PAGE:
Remind yourself that the higher we reach in this jungle, the happier we are. Now, some trees are taller than others, which means that climbing a shorter tree as compared to a taller one would in itself limit our happiness to an upper bound. However, all trees are sufficiently tall — as you would realize — to take us to a happiness level that we would be happy to live with. It means that we don’t have to climb the tallest tree. We don’t even have to choose the second tallest tree. It simply implies that we don’t need to worry at all about the height of the tree when deciding which tree to climb till the time we know that we would enjoy climbing this tree.
But what about the height of our friend-rabbit’s tree? The answer to that, fellow rabbit, is that we would enjoy the climb on our tree much more if we don’t distract ourselves with the height of trees our friend-rabbits are climbing. But this distraction is bound to occur if we are too much into the social-tree-media, where we would most of the times let ourselves be bombarded with thoughts of how great our friends are doing climbing their trees. And this is fine, as it is. But when this leads to us starting to get unsure of our own tree, problems arise. Instead, if we can focus on becoming better at climbing our own tree, we would reach the top faster and we should know that reaching the top of *any* tree comes with the special power of being noticed by a lot of other rabbits. Also, we gain more generic tree climbing tricks in the process of reaching the top of any tree. So reaching the top of any tree is great in itself irrespective of the height of the tree.
Now, having reached the top of one tree, the one tree that we stuck to, we can now try jumping to another tree — if we so desire. By all means, we can retire and stay our entire life at the top of that tree. But if we choose to continue our exploration, we can decide to jump. This jump would be different from the jump we would have taken from the midway of this tree because by jumping from the top of this tree, we would now reach at a much higher place on any other tree than what we would have reached had we jumped before reaching the top, not to mention that we would not have gotten those special generic tree climbing powers before reaching the top of this tree.
We are still all rabbits. We still climb trees. And we now realize that we would do us and our rabbit-world a whole carrot-good if we can stick to one tree and reach the top before deciding to jump on any other tree. Of course, the moment we really realize that the current tree is not what we want to climb, we should get off of it as quickly as an insect wants to run away from a wretched cobweb. But if there is no substantial reason to want to get on some other tree, we should ensure to reach the top of our tree before wanting to climb another tree. There would most certainly be some difficult parts on this tree during our climbing-journey and sometimes we wouldn’t know how to cross a particular hurdle — and it is okay to wait — but eventually we would find a solution. Winning over the hurdles would make us as happier as the difficulty of the hurdle we clear. At times, we would stop our climb when we face a hurdle, and this would make us miserable. In such times, we should realize that we have crossed similar hurdles on our way till here, and in all those problematic hurdles — in every single one of them — what showed us the way of how to clear the hurdle was the hurdle itself (the work itself teaches you how to do it). So we should never-ever stop the climb, whether it is easy or difficult. The more we climb, the sooner we would reach the top.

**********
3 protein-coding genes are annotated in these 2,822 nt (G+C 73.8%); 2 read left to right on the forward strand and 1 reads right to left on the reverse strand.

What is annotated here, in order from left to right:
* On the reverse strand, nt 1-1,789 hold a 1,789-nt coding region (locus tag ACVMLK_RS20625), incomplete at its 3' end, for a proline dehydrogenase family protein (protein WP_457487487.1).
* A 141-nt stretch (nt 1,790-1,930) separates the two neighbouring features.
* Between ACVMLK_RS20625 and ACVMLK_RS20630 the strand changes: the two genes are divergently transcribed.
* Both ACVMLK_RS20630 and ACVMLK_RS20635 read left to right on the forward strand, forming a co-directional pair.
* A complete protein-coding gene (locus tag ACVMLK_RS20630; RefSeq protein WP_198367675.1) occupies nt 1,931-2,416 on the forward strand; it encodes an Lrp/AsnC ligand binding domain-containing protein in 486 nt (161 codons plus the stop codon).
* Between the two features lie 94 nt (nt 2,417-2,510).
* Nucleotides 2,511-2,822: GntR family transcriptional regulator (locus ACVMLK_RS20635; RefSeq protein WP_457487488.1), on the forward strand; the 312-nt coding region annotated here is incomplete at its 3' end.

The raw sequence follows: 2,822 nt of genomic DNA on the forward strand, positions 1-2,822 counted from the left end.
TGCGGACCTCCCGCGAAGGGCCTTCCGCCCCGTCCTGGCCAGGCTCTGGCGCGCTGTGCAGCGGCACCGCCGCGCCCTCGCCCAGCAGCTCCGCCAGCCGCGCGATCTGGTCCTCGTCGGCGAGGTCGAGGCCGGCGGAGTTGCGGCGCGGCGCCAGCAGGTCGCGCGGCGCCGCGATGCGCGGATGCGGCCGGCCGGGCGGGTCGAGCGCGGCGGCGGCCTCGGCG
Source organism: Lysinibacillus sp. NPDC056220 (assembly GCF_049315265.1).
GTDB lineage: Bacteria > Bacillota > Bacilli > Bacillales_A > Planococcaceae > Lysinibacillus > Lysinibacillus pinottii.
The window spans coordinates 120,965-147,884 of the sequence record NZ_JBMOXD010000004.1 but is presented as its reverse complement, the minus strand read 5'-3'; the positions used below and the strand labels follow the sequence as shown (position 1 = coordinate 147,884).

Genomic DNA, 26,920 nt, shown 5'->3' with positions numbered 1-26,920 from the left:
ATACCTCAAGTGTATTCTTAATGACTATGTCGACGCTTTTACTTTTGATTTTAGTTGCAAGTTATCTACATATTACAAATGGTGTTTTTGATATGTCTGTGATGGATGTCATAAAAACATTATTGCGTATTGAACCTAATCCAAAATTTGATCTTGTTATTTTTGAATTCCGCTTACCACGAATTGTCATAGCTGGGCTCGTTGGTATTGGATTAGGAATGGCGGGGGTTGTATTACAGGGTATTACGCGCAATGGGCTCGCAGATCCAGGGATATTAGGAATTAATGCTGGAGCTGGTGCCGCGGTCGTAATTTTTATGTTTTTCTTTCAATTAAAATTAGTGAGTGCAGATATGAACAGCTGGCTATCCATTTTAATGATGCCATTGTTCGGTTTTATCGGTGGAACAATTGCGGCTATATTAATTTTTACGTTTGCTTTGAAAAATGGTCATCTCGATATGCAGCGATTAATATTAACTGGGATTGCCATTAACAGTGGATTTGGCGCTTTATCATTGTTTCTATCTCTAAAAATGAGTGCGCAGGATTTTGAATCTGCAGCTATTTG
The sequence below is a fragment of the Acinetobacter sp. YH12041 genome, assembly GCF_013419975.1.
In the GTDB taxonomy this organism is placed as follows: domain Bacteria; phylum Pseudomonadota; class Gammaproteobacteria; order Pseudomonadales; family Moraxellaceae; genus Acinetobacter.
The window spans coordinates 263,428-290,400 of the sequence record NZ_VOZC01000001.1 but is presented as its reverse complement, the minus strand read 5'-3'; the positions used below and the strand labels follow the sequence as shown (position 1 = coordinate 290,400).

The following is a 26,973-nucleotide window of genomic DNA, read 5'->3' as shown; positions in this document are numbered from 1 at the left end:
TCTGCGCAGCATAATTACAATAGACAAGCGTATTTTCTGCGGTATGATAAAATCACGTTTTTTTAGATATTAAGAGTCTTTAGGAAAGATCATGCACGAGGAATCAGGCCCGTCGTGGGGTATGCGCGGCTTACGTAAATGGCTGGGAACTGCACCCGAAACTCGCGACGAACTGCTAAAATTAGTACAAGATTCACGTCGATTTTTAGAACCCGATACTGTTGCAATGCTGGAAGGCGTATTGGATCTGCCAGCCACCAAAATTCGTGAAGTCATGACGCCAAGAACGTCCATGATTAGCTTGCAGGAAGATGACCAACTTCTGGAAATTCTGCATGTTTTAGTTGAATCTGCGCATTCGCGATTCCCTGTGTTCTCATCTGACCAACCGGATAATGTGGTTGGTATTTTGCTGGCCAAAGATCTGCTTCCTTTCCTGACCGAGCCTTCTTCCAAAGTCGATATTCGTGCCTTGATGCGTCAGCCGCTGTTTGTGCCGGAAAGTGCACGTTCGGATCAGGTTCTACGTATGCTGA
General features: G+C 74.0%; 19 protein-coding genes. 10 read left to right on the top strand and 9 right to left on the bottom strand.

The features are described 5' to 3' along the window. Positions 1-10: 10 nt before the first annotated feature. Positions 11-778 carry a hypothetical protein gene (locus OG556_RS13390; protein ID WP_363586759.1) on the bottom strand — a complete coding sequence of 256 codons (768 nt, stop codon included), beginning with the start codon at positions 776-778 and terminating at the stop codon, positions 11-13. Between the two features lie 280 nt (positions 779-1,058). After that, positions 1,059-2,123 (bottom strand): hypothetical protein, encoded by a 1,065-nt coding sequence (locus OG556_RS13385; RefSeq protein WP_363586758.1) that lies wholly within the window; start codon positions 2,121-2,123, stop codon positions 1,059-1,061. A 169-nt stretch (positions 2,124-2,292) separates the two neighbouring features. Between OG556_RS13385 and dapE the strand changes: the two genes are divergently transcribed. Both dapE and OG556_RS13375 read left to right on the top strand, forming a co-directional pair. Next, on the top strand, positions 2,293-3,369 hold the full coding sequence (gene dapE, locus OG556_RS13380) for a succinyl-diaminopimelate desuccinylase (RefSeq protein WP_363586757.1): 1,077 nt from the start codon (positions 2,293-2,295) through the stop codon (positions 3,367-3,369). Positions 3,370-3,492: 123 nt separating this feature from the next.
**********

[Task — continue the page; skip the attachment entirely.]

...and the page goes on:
And as we climb, there comes a moment when we inadvertently realize that we are climbing the tree not because we want to reach the blissful-top, but we are climbing because we enjoy the process of climbing and therein lies happiness.
At that moment, we would stop obsessing about the tree-top. That we would eventually reach the top would become a function of us enjoying the climb itself. But such transformation occurs only when we get seriously good at climbing our tree.
In conclusion, to use words of a successful tree-top reaching rabbit from the past in a slightly different context: Throw off the bowlines (select your tree and stop worrying about other trees). Sail away from safe harbor (stop doing nothing and start climbing your tree), catch the trade wind in your sails (grow your expertise in climbing this tree). Explore (climb higher and higher). Dream (of your new strengths as you climb further up). Discover (the joys of becoming a superman climber of this one tree, your tree).